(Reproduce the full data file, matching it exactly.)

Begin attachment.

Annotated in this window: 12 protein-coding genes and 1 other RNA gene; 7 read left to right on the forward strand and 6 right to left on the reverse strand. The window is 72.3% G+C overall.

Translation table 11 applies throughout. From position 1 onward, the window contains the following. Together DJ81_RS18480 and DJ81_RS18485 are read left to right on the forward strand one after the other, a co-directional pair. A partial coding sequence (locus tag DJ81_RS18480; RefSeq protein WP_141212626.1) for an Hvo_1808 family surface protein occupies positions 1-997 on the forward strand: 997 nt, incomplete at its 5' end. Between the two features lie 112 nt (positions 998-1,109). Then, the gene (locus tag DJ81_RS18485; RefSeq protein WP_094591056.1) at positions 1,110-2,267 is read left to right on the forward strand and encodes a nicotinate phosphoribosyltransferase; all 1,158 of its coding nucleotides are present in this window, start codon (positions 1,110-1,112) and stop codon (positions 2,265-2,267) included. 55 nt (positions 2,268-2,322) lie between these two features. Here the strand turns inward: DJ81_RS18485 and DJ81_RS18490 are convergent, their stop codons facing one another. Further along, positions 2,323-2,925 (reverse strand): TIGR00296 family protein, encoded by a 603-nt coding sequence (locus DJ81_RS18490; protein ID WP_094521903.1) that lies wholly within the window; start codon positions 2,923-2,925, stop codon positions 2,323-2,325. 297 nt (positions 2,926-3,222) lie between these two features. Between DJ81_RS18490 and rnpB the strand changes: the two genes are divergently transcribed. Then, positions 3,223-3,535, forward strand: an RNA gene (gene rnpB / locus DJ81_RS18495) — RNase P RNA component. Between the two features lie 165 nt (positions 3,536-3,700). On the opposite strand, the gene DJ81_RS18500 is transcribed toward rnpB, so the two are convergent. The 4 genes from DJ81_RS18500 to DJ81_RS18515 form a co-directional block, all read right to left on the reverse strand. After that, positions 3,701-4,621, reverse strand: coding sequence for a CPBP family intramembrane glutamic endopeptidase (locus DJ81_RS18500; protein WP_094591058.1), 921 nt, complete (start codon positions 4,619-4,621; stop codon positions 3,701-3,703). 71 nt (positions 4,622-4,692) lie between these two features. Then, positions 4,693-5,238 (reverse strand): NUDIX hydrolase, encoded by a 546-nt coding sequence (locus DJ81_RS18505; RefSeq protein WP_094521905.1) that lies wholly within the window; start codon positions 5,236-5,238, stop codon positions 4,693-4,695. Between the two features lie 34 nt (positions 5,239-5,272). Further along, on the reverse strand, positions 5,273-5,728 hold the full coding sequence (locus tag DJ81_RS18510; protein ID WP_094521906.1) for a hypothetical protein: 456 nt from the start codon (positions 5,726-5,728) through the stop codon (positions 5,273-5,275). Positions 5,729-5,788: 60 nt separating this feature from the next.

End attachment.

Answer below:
Annotated in this window: 12 protein-coding genes and 1 other RNA gene; 7 read left to right on the forward strand and 6 right to left on the reverse strand. The window is 72.3% G+C overall.

Translation table 11 applies throughout. From position 1 onward, the window contains the following. Together DJ81_RS18480 and DJ81_RS18485 are read left to right on the forward strand one after the other, a co-directional pair. A partial coding sequence (locus tag DJ81_RS18480; RefSeq protein WP_141212626.1) for an Hvo_1808 family surface protein occupies positions 1-997 on the forward strand: 997 nt, incomplete at its 5' end. Between the two features lie 112 nt (positions 998-1,109). Then, the gene (locus tag DJ81_RS18485; RefSeq protein WP_094591056.1) at positions 1,110-2,267 is read left to right on the forward strand and encodes a nicotinate phosphoribosyltransferase; all 1,158 of its coding nucleotides are present in this window, start codon (positions 1,110-1,112) and stop codon (positions 2,265-2,267) included. 55 nt (positions 2,268-2,322) lie between these two features. Here the strand turns inward: DJ81_RS18485 and DJ81_RS18490 are convergent, their stop codons facing one another. Further along, positions 2,323-2,925 (reverse strand): TIGR00296 family protein, encoded by a 603-nt coding sequence (locus DJ81_RS18490; protein ID WP_094521903.1) that lies wholly within the window; start codon positions 2,923-2,925, stop codon positions 2,323-2,325. 297 nt (positions 2,926-3,222) lie between these two features. Between DJ81_RS18490 and rnpB the strand changes: the two genes are divergently transcribed. Then, positions 3,223-3,535, forward strand: an RNA gene (gene rnpB / locus DJ81_RS18495) — RNase P RNA component. Between the two features lie 165 nt (positions 3,536-3,700). On the opposite strand, the gene DJ81_RS18500 is transcribed toward rnpB, so the two are convergent. The 4 genes from DJ81_RS18500 to DJ81_RS18515 form a co-directional block, all read right to left on the reverse strand. After that, positions 3,701-4,621, reverse strand: coding sequence for a CPBP family intramembrane glutamic endopeptidase (locus DJ81_RS18500; protein WP_094591058.1), 921 nt, complete (start codon positions 4,619-4,621; stop codon positions 3,701-3,703). 71 nt (positions 4,622-4,692) lie between these two features. Then, positions 4,693-5,238 (reverse strand): NUDIX hydrolase, encoded by a 546-nt coding sequence (locus DJ81_RS18505; RefSeq protein WP_094521905.1) that lies wholly within the window; start codon positions 5,236-5,238, stop codon positions 4,693-4,695. Between the two features lie 34 nt (positions 5,239-5,272). Further along, on the reverse strand, positions 5,273-5,728 hold the full coding sequence (locus tag DJ81_RS18510; protein ID WP_094521906.1) for a hypothetical protein: 456 nt from the start codon (positions 5,726-5,728) through the stop codon (positions 5,273-5,275). Positions 5,729-5,788: 60 nt separating this feature from the next.